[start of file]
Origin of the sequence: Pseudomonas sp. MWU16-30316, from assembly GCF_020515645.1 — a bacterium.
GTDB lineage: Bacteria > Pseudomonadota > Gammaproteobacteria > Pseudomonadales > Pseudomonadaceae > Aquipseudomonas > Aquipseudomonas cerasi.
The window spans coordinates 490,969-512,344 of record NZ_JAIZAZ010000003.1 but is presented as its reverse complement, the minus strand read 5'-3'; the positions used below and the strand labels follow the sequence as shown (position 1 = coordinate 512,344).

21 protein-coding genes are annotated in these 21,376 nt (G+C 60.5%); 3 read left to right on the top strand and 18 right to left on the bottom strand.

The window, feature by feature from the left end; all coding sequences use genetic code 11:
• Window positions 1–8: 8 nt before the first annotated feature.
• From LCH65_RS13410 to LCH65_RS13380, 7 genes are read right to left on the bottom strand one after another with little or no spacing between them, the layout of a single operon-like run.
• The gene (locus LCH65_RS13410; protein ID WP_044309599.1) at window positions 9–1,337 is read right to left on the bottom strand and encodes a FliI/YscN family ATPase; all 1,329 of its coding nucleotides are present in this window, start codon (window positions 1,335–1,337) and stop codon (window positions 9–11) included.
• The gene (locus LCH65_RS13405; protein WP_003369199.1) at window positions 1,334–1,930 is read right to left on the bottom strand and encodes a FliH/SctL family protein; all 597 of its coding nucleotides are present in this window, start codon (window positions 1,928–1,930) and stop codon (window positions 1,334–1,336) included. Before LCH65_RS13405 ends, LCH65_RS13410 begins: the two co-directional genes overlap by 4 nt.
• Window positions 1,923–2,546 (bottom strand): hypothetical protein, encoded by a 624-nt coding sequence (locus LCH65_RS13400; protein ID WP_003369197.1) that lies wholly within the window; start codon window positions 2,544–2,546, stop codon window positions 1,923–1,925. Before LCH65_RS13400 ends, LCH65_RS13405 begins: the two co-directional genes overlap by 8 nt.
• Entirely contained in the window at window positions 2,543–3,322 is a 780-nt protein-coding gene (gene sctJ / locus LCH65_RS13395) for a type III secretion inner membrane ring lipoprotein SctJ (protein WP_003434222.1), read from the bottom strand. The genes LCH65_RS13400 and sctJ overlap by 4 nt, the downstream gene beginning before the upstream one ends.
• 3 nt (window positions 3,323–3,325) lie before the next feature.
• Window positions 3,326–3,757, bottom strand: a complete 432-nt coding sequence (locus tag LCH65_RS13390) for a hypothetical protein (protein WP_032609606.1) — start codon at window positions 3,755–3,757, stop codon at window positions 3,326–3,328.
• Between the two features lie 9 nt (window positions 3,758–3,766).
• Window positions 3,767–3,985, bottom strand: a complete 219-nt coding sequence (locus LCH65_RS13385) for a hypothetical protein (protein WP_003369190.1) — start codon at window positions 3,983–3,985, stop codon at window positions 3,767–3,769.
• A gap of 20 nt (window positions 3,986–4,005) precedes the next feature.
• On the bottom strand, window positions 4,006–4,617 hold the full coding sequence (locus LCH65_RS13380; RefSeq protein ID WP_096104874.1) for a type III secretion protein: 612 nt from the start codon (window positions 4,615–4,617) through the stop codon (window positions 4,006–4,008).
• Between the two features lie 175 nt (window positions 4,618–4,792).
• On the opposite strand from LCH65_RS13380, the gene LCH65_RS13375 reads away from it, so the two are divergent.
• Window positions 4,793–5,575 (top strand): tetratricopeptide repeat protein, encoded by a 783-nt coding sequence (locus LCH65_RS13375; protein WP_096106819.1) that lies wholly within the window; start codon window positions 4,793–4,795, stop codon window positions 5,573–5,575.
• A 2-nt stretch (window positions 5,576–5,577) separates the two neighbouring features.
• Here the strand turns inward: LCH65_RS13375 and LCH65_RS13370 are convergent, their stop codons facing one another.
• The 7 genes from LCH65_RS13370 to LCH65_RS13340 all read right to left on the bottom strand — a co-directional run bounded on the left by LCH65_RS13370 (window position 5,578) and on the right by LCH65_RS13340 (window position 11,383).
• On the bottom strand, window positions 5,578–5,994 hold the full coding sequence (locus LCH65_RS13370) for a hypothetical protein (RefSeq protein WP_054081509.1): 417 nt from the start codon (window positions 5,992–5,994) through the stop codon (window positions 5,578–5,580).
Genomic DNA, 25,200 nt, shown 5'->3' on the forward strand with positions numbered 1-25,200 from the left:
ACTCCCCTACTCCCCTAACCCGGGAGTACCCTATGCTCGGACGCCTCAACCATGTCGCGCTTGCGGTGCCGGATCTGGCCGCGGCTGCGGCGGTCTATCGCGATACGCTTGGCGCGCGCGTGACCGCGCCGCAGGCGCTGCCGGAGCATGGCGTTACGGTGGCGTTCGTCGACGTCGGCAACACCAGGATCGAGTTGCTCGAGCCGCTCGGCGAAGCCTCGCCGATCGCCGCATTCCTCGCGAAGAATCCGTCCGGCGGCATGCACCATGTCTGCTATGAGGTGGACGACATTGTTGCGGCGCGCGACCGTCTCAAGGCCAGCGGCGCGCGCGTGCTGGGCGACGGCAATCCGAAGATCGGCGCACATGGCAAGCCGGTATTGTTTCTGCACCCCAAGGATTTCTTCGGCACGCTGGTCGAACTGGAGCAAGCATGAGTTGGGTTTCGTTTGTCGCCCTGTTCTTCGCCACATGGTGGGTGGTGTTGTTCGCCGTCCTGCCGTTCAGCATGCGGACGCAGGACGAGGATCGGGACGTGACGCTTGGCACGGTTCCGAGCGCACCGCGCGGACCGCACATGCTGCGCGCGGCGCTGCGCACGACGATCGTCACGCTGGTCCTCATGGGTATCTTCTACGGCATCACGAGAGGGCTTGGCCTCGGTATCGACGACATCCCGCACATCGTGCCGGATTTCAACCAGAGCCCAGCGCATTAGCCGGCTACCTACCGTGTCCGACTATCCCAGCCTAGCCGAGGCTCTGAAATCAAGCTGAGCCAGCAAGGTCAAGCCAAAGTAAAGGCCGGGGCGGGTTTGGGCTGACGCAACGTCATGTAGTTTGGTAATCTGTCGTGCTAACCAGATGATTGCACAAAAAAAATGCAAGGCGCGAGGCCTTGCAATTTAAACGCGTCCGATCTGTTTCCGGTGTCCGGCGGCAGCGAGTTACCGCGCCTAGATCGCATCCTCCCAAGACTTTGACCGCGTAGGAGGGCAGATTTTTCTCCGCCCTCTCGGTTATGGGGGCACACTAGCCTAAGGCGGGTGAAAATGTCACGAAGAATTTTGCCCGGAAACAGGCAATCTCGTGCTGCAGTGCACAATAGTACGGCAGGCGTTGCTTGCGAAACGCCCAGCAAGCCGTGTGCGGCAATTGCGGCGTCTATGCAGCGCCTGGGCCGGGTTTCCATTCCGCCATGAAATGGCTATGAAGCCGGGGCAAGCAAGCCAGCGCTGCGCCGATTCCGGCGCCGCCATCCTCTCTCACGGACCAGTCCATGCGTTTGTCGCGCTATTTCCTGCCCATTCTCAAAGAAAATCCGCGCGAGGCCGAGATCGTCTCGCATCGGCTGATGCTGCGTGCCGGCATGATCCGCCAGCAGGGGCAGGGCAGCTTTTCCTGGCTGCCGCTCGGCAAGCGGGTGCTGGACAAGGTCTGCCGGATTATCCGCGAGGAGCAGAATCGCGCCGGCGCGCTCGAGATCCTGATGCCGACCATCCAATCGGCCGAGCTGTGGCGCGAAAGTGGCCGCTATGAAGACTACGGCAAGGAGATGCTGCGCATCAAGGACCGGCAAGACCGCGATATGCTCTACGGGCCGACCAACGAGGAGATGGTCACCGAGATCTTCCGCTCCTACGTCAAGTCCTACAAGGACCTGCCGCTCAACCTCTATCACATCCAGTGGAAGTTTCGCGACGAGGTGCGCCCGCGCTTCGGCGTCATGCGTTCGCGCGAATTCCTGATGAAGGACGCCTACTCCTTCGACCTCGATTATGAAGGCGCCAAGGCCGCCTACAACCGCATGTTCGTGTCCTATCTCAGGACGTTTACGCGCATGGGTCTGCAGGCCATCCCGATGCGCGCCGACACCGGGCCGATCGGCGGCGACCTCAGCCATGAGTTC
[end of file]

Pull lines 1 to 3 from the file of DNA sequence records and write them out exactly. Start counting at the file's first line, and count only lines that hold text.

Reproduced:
Origin of the sequence: Pseudomonas sp. MWU16-30316, from assembly GCF_020515645.1 — a bacterium.
GTDB lineage: Bacteria > Pseudomonadota > Gammaproteobacteria > Pseudomonadales > Pseudomonadaceae > Aquipseudomonas > Aquipseudomonas cerasi.
The window spans coordinates 490,969-512,344 of record NZ_JAIZAZ010000003.1 but is presented as its reverse complement, the minus strand read 5'-3'; the positions used below and the strand labels follow the sequence as shown (position 1 = coordinate 512,344).